Since that time, I have sang with a variety of queer and other choirs—including One Voice in Minneapolis, Harmony Chorale in Denver, the One World Inspirational Choir at the Michigan Womyn’s Music Festival, Mosaic Gospel Choir in Boulder, and the Second Baptist Gospel Choir in Columbia, Missouri—but in the back of my mind I knew someday I would start my own trans choir. The strong impetus for this came in 2012 when I attended my first GALA Festival, the gathering of gay and lesbian choirs from all over the country that meets every 4 years, and discovered, much to my dismay, that there was not a transgender presence anywhere at the 5 day event. Among the 54 choirs that performed, there wasn’t a single trans chorus, in the evening production “celebrating GALA’s LGBT history” there was no mention of transgender people, and, although there was a Festival Men’s Chorus, Women’s Chorus, and Mixed Chorus, there was no Festival Trans Chorus. I ended up setting up a table with a homemade sign outside Boettcher Concert Hall to gather trans folks attending the Festival and determined that in 2016 the erasure of trans singers would not happen again.
Although TransVoices, the choir I sang with in Minneapolis, was for singers anywhere on the trans spectrum (and at the time I was not yet on hormones), this new choir we are forming is for anyone touched by trans issues, not just trans identified people. I am extremely passionate about this aspect of the vision. As I went on hormones in 2006, I learned what a self-absorbed path transition can be and how instrumental advocates—the people we unfortunately refer to as SOFFAS (Significant Others, Friends, Family, and Allies)—can be to transgender survival. While the personal journeys of trans identified people are beginning to get more attention and support in the mainstream, the gender, sexual and personal journeys of partners, family members, and friends of trans folks are largely invisible—the needs of this diverse community oftentimes erased even to members themselves who are often so concerned with supporting the transgender person in their lives, they shut out the impact on their own experience.
In addition, where there are support structures in trans communities, they tend to be extremely segregated—such that those on the masculine spectrum meet in one room, those on the feminine spectrum meet in another room, and partners and family members meet in yet another room. While of course it is important for people to have a safe space to talk with others going through similar challenges, I wanted to create a space where everyone touched by transgender issues could come together as one family—and each aspect of the community could find its experience reflected back. In that vein, the organizing members of what is currently being called the Colorado Trans Community Choir and Arts Collective (until we meet and together choose a name that signifies the shared vision of members) reflect the spectrum: Sam Bullington, the Artistic Director, is trans identified, Angela Gayan Galik, the Executive Director, is partnered with a trans person and is bringing a song she wrote about that experience, and Jesse Maclaine, our Assistant Director and Accompanist, is a friend/ally to trans community.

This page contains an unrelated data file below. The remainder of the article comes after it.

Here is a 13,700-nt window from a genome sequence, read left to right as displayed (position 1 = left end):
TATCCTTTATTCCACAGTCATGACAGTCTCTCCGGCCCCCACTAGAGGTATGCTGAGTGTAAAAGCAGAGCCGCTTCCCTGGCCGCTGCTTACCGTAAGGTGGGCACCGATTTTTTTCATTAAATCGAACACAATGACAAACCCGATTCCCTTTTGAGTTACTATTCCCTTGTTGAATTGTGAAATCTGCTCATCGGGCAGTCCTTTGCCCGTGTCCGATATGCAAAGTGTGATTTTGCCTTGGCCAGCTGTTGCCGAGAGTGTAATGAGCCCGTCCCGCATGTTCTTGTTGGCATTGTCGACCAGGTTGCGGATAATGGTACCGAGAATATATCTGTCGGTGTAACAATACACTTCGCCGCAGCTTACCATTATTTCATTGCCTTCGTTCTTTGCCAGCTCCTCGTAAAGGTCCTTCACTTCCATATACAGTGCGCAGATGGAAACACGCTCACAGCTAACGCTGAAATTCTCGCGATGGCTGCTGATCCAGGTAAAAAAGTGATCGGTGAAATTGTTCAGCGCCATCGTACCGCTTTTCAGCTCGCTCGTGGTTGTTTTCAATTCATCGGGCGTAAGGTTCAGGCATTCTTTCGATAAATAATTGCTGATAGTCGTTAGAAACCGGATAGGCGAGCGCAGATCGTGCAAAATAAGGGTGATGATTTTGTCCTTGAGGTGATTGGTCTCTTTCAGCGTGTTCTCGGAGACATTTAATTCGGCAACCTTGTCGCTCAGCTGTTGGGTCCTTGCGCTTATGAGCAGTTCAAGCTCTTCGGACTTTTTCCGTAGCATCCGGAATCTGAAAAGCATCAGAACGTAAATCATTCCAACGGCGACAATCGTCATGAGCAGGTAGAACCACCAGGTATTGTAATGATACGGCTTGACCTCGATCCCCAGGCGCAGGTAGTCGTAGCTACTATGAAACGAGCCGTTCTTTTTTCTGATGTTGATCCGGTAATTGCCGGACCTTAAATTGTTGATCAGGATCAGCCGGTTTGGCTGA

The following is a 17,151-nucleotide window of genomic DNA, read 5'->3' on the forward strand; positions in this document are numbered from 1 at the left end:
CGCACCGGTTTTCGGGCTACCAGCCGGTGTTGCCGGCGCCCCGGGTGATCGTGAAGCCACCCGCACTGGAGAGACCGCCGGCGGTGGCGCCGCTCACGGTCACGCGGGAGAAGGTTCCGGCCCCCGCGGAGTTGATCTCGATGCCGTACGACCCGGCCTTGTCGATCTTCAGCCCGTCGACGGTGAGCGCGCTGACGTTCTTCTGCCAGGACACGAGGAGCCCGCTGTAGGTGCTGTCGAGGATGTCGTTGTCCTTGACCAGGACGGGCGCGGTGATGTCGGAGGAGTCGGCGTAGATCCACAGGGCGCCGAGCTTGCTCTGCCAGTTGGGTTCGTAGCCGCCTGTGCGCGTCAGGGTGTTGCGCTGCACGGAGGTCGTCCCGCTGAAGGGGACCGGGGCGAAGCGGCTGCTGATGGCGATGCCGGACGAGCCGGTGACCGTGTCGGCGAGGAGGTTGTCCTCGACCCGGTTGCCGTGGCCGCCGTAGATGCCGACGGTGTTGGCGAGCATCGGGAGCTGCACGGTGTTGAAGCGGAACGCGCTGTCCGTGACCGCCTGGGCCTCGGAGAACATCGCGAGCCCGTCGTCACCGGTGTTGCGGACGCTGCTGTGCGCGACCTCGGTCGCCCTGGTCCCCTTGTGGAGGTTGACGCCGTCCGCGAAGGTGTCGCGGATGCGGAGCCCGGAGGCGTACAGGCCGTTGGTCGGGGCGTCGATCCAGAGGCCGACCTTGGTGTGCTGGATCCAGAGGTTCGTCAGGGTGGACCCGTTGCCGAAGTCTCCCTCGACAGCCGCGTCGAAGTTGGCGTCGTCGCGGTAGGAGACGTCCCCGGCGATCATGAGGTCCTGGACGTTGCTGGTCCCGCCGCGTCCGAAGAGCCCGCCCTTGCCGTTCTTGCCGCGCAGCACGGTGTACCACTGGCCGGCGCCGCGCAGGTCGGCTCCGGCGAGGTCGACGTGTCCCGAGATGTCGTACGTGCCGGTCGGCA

In addition to the expansive vision of the choir regarding identity, we wanted an expansive artistic vision for the choir as well. While TransVoices was comprised only of transgender identified singers, this new choir welcomes contributors from the arts more broadly. In the decade that has passed since I sang with TransVoices, our engagement with multiple forms of media has increased exponentially, especially for young people (and the number one question I have received repeatedly about this choir so far is what is the age limit because there are so many transkids who are coming out and needing somewhere they can go for community and mentorship), so this Choir/Arts Collective welcomes not only singers of all levels of experience, but musicians of all sorts, poets, storytellers, visual artists, and cultural workers of all kinds. All of our performances will include some kind of spoken word and multimedia presentation as part of our presence.
We hope that you will feel inspired to join us for this initial season! Although forming this choir has been my vision for many years, it is meant to be a collaborative grassroots community project. I will provide the container for people to gather and grow in and will shape this container, but ultimately it is up to us as a community to decide where we want to take this project. As a founding member, you have the opportunity to help influence the direction of this venture. This Colorado Trans Community Choir and Arts Collective really began when I had the courage to get up off my bedroom floor and show up to the Transgender Voices Festival back in 2004. Although it was one of the most challenging and courageous acts of my life at that point, I found immediate and life changing rewards—and I certainly had no idea at the time where it would take me. Where is Life wanting to take you? Come join us and find out!